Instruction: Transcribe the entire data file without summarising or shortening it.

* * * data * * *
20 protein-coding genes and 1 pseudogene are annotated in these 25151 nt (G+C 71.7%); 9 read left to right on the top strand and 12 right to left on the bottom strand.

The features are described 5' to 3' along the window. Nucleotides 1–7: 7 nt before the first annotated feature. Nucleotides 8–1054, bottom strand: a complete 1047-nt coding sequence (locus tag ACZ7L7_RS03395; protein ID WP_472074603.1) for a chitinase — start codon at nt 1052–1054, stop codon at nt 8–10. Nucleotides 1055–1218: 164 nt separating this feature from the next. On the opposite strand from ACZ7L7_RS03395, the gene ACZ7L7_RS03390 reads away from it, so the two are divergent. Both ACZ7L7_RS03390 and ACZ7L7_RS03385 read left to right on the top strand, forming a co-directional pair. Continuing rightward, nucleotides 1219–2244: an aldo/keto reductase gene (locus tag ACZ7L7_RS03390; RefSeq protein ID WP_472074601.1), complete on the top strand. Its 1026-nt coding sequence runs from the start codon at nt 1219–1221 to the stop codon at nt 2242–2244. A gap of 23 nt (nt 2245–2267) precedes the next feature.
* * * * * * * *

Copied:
20 protein-coding genes and 1 pseudogene are annotated in these 25151 nt (G+C 71.7%); 9 read left to right on the top strand and 12 right to left on the bottom strand.

The features are described 5' to 3' along the window. Nucleotides 1–7: 7 nt before the first annotated feature. Nucleotides 8–1054, bottom strand: a complete 1047-nt coding sequence (locus tag ACZ7L7_RS03395; protein ID WP_472074603.1) for a chitinase — start codon at nt 1052–1054, stop codon at nt 8–10. Nucleotides 1055–1218: 164 nt separating this feature from the next. On the opposite strand from ACZ7L7_RS03395, the gene ACZ7L7_RS03390 reads away from it, so the two are divergent. Both ACZ7L7_RS03390 and ACZ7L7_RS03385 read left to right on the top strand, forming a co-directional pair. Continuing rightward, nucleotides 1219–2244: an aldo/keto reductase gene (locus tag ACZ7L7_RS03390; RefSeq protein ID WP_472074601.1), complete on the top strand. Its 1026-nt coding sequence runs from the start codon at nt 1219–1221 to the stop codon at nt 2242–2244. A gap of 23 nt (nt 2245–2267) precedes the next feature.